More than Honey, Marcus Imhoof's documentary, which was Switzerland's entry into the Academy Awards this year, might be the most important movie you haven't seen this year.
More than Honey screens for the first time in San Francisco on Monday as part of the Berlin & Beyond Film Festival (fair disclosure: I work with Berlin & Beyond every year). A combination of the best parts of An Inconvenient Truth with the most fascinating bits of nature broadcasting, More Than Honey delivers both a warning and a fine detective tale wrapped into one.
Imhoof comes from a long line of bee-keepers, and his love and familiarity with the subject shows in the film's restrained narration, which touches not only on the disappearance of bees but also his personal history with the subject. The causes of colony collapse disorder, the sci-fi sounding phenomenon that's decimated nearly half of all beehives in the United States alone, still remains a mystery, and Imhoof treats it as such, masterfully contructing an exploration-based narrative that hangs well on the poetic musing of the voice-over (read by actor John Hurt in the English version).
Cinematically, the film features some of the most amazing macro photography since Discovery Channel's stoner mainstay "Planet Earth". A number of colonies were strategically tracked over the course of filming by a specialized bee minder, and then transported to a studio in Austria for filming during pivotal moments, which took endless hours of studio time to capture just a few seconds.
More Than Honey screens on the 20th, but elsewhere Berlin & Beyond, which began on Wednesday with German Oscar entry Two Lives, screens it's usual compliment of the latest German, Austrian and Swiss finds. Highlights include Frameline standout Free Fall, and the rare and luminous 3D flick Measuring the World. Rotten Tomatoes: 100%. Monday, Goethe-Institut San Francisco.
Ravishing, Radical, and Restored: The Films of Jack Smith - Underground icon Jack Smith, one of the godfathers of camp aesthetics, influenced Warhol, Waters, the Kuchar Brothers and a slew of other wonderful pop malcontents. For the uninitiated, a new world awaits, and the doc. Jack Smith and the Destruction of Atlantis, which plays next Sunday and is free with an RSVP, is a good place to start. Sunday through the end of the month, YBCA.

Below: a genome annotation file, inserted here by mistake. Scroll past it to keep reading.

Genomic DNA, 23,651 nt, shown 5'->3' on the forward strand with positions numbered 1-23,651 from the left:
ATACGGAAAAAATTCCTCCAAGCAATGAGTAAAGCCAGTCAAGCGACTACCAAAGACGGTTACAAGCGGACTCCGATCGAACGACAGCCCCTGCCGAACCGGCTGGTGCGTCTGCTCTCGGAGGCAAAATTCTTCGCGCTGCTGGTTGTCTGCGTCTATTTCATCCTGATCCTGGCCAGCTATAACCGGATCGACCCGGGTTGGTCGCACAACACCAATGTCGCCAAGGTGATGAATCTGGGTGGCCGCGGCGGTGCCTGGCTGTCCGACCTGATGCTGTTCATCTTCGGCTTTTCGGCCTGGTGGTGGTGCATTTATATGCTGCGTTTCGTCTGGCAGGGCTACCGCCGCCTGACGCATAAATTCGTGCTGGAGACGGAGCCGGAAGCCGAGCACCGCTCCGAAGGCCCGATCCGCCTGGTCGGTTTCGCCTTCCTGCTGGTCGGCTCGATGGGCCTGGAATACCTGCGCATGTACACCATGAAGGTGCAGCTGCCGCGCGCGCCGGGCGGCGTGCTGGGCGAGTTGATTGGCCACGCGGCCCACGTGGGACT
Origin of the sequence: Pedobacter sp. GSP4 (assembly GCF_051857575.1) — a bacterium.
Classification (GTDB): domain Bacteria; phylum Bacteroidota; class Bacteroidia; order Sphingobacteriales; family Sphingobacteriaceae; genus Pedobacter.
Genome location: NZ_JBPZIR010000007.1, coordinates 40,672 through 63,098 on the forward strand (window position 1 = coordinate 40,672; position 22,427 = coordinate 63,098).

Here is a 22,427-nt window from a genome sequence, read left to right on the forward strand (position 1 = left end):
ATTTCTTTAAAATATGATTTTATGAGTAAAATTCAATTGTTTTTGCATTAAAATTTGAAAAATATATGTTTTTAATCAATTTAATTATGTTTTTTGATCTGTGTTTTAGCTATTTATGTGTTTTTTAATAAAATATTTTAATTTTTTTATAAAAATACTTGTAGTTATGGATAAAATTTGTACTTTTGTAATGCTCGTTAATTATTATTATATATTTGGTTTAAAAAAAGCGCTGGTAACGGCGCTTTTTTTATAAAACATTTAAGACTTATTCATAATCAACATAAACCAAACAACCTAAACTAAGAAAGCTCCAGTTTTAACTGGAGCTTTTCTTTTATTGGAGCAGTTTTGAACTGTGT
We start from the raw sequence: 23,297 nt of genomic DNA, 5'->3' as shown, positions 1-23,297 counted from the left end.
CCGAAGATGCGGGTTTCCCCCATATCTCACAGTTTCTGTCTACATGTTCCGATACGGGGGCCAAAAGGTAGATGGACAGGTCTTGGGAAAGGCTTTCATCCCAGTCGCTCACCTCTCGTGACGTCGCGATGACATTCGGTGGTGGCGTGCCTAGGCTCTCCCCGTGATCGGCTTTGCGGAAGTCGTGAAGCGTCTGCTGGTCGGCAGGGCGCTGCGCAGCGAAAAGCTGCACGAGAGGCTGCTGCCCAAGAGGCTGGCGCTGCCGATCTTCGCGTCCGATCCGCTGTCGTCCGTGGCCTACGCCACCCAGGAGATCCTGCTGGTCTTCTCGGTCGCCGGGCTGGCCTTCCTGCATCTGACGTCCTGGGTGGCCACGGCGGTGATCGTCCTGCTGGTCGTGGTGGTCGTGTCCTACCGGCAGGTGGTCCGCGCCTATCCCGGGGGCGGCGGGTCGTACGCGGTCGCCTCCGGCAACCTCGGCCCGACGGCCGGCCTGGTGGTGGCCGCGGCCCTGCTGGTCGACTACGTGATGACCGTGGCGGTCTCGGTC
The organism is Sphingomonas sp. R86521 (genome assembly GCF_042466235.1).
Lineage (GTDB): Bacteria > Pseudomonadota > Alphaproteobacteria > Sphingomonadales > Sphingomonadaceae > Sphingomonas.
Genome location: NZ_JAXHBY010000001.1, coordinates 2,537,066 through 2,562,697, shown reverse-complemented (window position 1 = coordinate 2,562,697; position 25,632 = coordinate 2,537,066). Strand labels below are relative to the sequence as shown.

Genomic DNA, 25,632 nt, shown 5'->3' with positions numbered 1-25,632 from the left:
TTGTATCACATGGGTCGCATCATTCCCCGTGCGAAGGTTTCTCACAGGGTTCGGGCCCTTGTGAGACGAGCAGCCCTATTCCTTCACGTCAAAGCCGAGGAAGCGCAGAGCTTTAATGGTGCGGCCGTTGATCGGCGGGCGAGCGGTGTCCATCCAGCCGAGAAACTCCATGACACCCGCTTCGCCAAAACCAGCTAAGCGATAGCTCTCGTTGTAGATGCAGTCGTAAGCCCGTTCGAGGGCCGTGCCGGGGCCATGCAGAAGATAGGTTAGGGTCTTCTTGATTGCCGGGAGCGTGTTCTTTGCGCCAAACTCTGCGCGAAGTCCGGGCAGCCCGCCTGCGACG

Sundance Short Films - Just in time for the beginning of the Utah-based film festival, Roxie screens a selection of award-winning shorts from last year’s crop. Friday, Roxie.
The Girls in the Band - Big Band and Jazz fans will go gaga for this tidy and delightful doc about unsung female jazz musicians that cut against sexism and industry pressure to do what they loved: play. Rotten Tomatoes: 100%. Opera Plaza.
The Brilliance of Satyajit Ray - PFA presents a lengthy retrospective of the amazing work of legendary Indian filmmaker Satyajit Ray through August, mostly on 35mm. Ray inspired countless filmmakers over the span of his 37-year career as a filmmaker, including contemporary masters like Akira Kurosawa. Friday, Panther Panchali screens and Saturday the first film of the Apu Trilogy, Aparajito, plays to kick things off. Friday, Sat, and Sunday, PFA Berkeley.
The Square - Yasin Kamal's incredibly eye-of-the-storm doc. about the Egyptian revolution puts faces to the news reports, depositing viewers right into the conflict and the triumph of an event that has only just begun. Plus, it just got nominated for an Oscar! Rotten Tomatoes: 100%. The Roxie.
The Heiress and Her Chateau - Are you a Downton Abbey fiend? Can’t resist a peek inside the halls of high society? Set your TiVo for Sunday night and check out this local doc. on Chateau Carolands, the Hillsborough, CA (near Millbrae) mega-mansion of Harriet Pullman Caroland, once one of the world’s richest women. Sunday on KQED.